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Powwow continues today, Sunday
Dakota Jacome, 8, from Mesa Grande in Southern California is pictured with part of his dance outfits head gear. His family is of the Kumeyaay tribe. - photo by ROSE ALBANO RISSO


• WHAT: 36th annual Three Rivers Powwow complete with traditional dances, ceremonies, vendors, and food
• WHEN: Today from 11 a.m. to 11:30 p.m.; and Sunday noon to 6:30 p.m.
• WHERE: Three Rivers Lodge on North Union Road north of Manteca
• DIRECTIONS: From Highway 99 take the Lathrop Road exit in Manteca and travel west a mile to Union Road and turn right. The lodge is a mile to the north on Union Road.

The 36th annual Fourth of July Powwow at Three Rivers Lodge in Manteca enters its second day today with the grand entry starting at 1 p.m. If you miss today’s colorful parade of dancers, the spirited rhythmic Native American drummers, or the traditional food and arts and crafts, you can catch up on all the festivities Sunday. The last day of this summer gathering of different tribes from all over California and about a dozen other states including Oklahoma, New Mexico and Wisconsin will run from noon until 7 p.m.

“Our event is on their calendar, so we get (visitors) every year from across the country,” said Ramona Valadez, executive director of Three Rivers Lodge which has been playing host to this traditional cultural celebration for nearly four decades.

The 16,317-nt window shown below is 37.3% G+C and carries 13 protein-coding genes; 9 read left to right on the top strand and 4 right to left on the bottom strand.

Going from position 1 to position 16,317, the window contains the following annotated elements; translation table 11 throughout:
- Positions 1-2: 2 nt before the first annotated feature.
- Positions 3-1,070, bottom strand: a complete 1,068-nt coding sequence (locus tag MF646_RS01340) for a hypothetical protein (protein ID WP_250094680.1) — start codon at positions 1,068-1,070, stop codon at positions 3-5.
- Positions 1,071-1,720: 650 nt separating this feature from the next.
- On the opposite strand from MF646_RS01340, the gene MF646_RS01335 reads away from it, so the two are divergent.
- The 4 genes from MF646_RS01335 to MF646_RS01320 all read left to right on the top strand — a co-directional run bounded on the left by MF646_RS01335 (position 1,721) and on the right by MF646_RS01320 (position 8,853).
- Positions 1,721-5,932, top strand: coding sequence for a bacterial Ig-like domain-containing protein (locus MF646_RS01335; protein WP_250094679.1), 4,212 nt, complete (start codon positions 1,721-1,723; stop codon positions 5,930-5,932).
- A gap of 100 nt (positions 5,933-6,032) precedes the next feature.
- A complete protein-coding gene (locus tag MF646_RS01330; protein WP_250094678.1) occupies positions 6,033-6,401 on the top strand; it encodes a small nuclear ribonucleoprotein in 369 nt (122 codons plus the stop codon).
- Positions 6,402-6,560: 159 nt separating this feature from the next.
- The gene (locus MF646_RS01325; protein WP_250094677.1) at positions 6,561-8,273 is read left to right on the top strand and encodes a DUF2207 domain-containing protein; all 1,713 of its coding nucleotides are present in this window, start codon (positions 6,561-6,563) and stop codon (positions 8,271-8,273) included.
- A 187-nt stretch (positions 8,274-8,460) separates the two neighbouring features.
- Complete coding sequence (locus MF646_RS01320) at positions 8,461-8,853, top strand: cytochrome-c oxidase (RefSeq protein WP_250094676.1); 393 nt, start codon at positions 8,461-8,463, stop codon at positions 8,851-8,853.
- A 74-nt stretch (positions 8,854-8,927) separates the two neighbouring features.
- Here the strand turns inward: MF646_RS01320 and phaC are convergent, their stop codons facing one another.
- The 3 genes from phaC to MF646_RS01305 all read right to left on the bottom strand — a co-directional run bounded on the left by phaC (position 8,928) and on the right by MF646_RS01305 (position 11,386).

Last year, attendance during the first two days of the powwow was more than 2,000, Valadez said.

Among the powwow participants who came all the way from Southern California were Anna Jacome and her four children. Her husband stayed at home this time because of his job, she said.

“This is the first powwow where I drove by myself without my husband,” said the stay-at-home Jacome who brought along sons Dakota, 8, and Jay, 10; and daughters, Cheyenne, 17, and Monica, 18, who will be a freshman at the University of San Diego this fall. The family lives in Mesa Grande. They have been coming to the Manteca powwow for nearly a decade.

“We come just to enjoy,” said Monica who plans to major in Sociology at USD.

Like many of the guests, the Jacomes who belong to the Kumeyaay tribe, attend powwows “about once every weekend” during the summer.

In addition to the spiritual gourd dancing, drummers, and dance competitions, guests at the Three Rivers Lodge powwow can browse through the more than two-dozen booths selling Native American arts and crafts. Valadez said some of the vendors are from Arizona, New Mexico, and Southern California.

“Honoring the Nation” is the theme of the 36th annual Fourth of July Powwow. Three Rivers is located at 13505 N. Union Road in Manteca.